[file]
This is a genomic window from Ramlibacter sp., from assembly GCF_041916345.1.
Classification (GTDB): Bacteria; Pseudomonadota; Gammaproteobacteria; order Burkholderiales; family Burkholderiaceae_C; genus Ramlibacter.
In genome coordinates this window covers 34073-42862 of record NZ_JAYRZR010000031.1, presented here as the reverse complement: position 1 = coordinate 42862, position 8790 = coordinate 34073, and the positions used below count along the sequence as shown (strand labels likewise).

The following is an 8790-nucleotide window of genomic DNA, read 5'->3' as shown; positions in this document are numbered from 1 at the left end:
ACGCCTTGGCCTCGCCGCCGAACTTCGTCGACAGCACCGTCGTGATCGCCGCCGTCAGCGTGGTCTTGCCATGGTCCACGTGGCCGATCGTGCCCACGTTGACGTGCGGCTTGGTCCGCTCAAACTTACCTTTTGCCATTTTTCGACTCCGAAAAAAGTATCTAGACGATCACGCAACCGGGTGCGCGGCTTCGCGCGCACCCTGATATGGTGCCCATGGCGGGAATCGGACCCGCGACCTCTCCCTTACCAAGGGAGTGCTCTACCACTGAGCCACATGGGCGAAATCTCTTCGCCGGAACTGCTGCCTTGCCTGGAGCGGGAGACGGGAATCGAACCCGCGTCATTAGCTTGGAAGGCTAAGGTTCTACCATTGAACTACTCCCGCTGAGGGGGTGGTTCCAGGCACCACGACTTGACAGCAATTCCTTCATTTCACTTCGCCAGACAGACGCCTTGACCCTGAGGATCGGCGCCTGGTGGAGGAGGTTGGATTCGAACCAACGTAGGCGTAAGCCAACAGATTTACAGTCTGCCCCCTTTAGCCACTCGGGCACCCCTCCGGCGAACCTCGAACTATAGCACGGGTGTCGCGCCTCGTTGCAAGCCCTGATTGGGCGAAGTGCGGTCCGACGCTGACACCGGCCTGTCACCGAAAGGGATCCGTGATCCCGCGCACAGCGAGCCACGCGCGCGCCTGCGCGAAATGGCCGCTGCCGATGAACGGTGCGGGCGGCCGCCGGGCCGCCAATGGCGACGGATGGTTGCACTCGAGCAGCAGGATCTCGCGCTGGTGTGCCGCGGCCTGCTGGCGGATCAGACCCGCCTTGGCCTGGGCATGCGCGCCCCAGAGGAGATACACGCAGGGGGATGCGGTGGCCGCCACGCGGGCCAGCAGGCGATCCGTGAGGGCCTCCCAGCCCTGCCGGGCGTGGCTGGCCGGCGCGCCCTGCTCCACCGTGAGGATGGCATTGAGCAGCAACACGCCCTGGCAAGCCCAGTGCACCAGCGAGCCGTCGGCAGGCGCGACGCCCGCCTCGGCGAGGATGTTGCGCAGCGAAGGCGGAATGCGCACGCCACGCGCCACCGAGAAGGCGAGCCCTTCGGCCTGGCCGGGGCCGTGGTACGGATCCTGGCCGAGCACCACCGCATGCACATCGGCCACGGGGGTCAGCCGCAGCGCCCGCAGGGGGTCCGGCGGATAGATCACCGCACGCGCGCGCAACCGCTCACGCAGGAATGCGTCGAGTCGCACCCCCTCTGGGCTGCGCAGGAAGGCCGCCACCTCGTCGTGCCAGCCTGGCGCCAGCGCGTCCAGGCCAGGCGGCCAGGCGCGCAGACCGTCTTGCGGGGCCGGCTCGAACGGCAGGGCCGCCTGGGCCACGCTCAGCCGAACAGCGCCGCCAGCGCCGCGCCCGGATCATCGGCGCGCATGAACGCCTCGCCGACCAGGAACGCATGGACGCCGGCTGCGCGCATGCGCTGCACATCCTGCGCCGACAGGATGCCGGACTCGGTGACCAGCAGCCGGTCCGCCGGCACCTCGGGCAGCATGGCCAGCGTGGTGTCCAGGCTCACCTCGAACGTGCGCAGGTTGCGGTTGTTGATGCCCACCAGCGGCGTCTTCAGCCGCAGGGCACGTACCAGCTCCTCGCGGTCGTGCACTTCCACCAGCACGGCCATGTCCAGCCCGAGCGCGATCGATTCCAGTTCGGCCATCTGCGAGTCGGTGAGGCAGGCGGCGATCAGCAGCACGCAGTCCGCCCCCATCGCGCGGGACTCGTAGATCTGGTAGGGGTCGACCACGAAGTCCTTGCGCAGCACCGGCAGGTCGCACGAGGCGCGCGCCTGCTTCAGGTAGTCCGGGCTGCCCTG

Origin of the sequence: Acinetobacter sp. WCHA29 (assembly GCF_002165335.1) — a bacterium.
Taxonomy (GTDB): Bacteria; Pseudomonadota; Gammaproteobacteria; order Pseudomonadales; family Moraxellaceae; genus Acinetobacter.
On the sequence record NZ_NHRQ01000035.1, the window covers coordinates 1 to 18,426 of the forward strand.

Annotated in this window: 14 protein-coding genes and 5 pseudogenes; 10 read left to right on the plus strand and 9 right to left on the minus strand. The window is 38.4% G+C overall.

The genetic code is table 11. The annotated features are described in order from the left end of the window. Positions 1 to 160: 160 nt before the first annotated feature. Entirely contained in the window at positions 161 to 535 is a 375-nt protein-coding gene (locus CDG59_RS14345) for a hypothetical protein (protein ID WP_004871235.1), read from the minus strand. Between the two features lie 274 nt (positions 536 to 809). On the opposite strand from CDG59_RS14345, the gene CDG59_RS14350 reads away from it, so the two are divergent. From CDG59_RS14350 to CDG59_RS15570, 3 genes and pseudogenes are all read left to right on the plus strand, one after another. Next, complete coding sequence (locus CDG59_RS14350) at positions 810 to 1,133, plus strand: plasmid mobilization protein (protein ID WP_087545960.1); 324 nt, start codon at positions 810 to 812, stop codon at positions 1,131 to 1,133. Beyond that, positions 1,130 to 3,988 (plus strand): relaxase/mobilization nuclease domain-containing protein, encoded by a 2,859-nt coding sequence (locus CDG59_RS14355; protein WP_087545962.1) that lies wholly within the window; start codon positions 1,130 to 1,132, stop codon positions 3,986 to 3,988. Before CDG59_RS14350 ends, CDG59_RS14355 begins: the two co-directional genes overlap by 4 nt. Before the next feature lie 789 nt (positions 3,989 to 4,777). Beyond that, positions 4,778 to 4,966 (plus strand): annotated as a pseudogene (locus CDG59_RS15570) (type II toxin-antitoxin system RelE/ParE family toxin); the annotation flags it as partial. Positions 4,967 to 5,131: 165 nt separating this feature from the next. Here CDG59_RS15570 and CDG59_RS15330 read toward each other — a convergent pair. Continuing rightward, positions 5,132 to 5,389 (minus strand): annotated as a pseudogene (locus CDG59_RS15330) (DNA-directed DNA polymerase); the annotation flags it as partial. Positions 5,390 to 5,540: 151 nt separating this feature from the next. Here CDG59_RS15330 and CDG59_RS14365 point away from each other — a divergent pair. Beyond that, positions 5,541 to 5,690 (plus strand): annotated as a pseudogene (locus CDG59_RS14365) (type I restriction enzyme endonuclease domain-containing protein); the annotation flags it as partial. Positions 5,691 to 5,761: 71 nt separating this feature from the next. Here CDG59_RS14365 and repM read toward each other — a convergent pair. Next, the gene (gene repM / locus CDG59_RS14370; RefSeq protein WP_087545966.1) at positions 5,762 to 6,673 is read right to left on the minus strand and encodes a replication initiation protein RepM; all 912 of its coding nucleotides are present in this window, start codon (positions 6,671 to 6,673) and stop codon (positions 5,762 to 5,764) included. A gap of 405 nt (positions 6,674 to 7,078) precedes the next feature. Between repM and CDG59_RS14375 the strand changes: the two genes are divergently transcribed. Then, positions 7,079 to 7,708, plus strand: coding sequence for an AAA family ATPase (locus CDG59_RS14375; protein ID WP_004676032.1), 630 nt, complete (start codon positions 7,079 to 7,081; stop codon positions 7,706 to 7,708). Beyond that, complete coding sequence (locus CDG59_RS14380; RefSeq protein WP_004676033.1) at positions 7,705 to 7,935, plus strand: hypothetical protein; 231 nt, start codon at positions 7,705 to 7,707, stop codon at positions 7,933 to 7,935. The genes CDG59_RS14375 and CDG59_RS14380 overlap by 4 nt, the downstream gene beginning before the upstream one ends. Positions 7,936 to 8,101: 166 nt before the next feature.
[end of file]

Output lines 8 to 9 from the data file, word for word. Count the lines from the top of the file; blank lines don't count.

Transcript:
On the sequence record NZ_NHRQ01000035.1, the window covers coordinates 1 to 18,426 of the forward strand.

Annotated in this window: 14 protein-coding genes and 5 pseudogenes; 10 read left to right on the plus strand and 9 right to left on the minus strand. The window is 38.4% G+C overall.